BALTIMORE - "I don't have to be afraid of getting it anymore."
Steve wasn't really surprised to learn he was HIV positive. (His last name has been withheld)
He admits he didn't always make good choices.
"It'll be threes years in July," Steve said. "I've been medicated pretty much since I found out, and I'm doing fine. It hasn't really changed my life at all."
It's been 30 years exactly as of Wednesday since Dr. Robert Gallo and his team of researchers published a series of papers on the discovery of HIV. He says the treatment for it has come along way for the virus that was once considered a certain-death sentence.
"In the history of medicine, in the inception of a new disease. There was never such progress. Ever," Gallo said. "What we learned from epidemiologists in 1981, 1982 that risk factors were having promiscuous sex, were being born of certain mothers that didn't know it was a virus or being exposed to blood.
"In 1984 we were able to say we've got enough data. This is the cause. We have a blood test. We can protect the blood supply. We can follow the epidemic for the first time."
His office at the Institute of Human Virology at the University of Maryland Medical Center is filled with photos, snapshots of the people he's met and the lives his research has touched.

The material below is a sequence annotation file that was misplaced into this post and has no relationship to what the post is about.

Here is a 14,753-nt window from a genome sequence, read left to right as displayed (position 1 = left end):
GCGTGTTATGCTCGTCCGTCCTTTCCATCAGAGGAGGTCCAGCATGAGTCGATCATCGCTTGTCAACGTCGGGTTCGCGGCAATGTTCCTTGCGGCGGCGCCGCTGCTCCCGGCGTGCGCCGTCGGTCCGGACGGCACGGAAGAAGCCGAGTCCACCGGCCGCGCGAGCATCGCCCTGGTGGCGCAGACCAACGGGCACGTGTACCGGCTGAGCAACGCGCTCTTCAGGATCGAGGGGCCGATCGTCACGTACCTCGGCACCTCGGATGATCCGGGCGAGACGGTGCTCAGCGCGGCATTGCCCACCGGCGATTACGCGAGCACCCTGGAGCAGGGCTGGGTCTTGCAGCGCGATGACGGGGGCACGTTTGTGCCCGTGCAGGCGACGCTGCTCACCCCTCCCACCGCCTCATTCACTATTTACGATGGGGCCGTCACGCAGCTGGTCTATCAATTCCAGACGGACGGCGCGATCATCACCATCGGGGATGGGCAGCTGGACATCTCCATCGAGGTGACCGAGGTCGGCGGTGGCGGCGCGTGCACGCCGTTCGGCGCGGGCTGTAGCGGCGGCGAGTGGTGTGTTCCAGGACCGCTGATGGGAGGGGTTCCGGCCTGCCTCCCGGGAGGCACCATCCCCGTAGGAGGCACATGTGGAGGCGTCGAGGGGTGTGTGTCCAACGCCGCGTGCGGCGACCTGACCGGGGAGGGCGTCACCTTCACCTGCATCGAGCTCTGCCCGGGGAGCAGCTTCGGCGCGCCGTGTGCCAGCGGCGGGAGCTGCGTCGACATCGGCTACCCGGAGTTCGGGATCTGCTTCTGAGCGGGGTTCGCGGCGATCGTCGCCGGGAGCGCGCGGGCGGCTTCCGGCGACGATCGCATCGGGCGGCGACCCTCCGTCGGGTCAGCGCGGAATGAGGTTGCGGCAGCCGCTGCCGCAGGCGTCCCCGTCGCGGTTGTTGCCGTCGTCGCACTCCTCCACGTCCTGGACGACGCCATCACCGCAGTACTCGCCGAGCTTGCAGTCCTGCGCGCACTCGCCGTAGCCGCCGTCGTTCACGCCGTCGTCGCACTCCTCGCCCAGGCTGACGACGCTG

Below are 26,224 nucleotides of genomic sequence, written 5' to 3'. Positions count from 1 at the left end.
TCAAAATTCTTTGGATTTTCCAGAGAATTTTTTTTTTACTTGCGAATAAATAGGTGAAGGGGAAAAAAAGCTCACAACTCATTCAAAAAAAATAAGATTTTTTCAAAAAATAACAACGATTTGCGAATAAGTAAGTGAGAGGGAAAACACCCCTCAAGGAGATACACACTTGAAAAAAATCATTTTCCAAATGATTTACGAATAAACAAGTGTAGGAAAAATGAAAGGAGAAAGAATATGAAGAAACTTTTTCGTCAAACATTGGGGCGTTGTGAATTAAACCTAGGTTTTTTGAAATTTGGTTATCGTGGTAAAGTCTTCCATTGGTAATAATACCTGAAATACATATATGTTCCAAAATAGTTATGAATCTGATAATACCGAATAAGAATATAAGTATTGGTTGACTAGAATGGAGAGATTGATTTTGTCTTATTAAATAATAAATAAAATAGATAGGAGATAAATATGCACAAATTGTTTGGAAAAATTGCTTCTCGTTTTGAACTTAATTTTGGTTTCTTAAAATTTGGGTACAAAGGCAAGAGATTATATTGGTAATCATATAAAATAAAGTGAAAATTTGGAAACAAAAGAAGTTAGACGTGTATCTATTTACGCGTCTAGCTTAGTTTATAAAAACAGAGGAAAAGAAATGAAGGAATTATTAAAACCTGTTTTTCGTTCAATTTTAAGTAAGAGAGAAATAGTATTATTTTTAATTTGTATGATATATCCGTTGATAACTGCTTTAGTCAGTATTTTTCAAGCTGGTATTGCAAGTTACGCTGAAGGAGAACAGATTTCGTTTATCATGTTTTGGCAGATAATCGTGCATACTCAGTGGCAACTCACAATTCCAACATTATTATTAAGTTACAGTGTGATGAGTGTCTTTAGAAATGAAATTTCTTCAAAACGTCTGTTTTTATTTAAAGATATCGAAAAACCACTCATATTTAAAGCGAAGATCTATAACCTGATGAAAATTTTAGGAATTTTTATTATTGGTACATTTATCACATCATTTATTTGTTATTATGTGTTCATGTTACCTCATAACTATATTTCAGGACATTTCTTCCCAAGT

Pope John Paul II, Sen. Joe Lieberman, former President Ronald Regan and Gov. Paris Glendenning are just some of the heavy hitters whose path he's crossed over the years.
In his early years Gallo worked at the National Cancer Institute. His passion was to find a cure for cancer, which was inspired by the death of his 5-year-old sister Judith from childhood leukemia.
Gallo discovered the retrovirus, HTLV1 in his cancer research. That discovery led him to the HIV virus.
"The definition of a retrovirus, what makes it unique is that once you are infected -- it's forever," Gallo said. "I never would have anticipated the magnitude of deaths in Africa."
30 years later, more than 30 million people have died from the disease.
"I'm actually really thankful that I got it now rather than 20 years ago when I'd have been on a giant cocktail of pills or possibly dead in six months," Steve said.
Steve is one of the lucky ones. He takes one pill a day and sees a doctor on a regular basis.
"The majority of people still in the American population are not adequately treated, let alone in the rest of the world," Gallo said.
So the work is far from over. Researchers in Gallo's lab may never find a cure. They have a vaccine however headed toward its first phase of clinical trials later this year.
What used to be a death sentence is now a chronic disease. Gallo however is focused on finding a functional cure.
"You won't cure every last viral particle in a person but you may never again need therapy, that is what the field is worked now to try and accomplish," Gallo said.
Steve still has a lot he wants to accomplish. He’s in school learning to become a massage therapist. While he still hopes for a cure, he accepts the cards he's been dealt.
"Make your own choices but be aware of the consequences, 'cause this is one of those things that’s currently forever," Steve said. "I wouldn't wish it on anybody. To anybody with it, I'm sorry."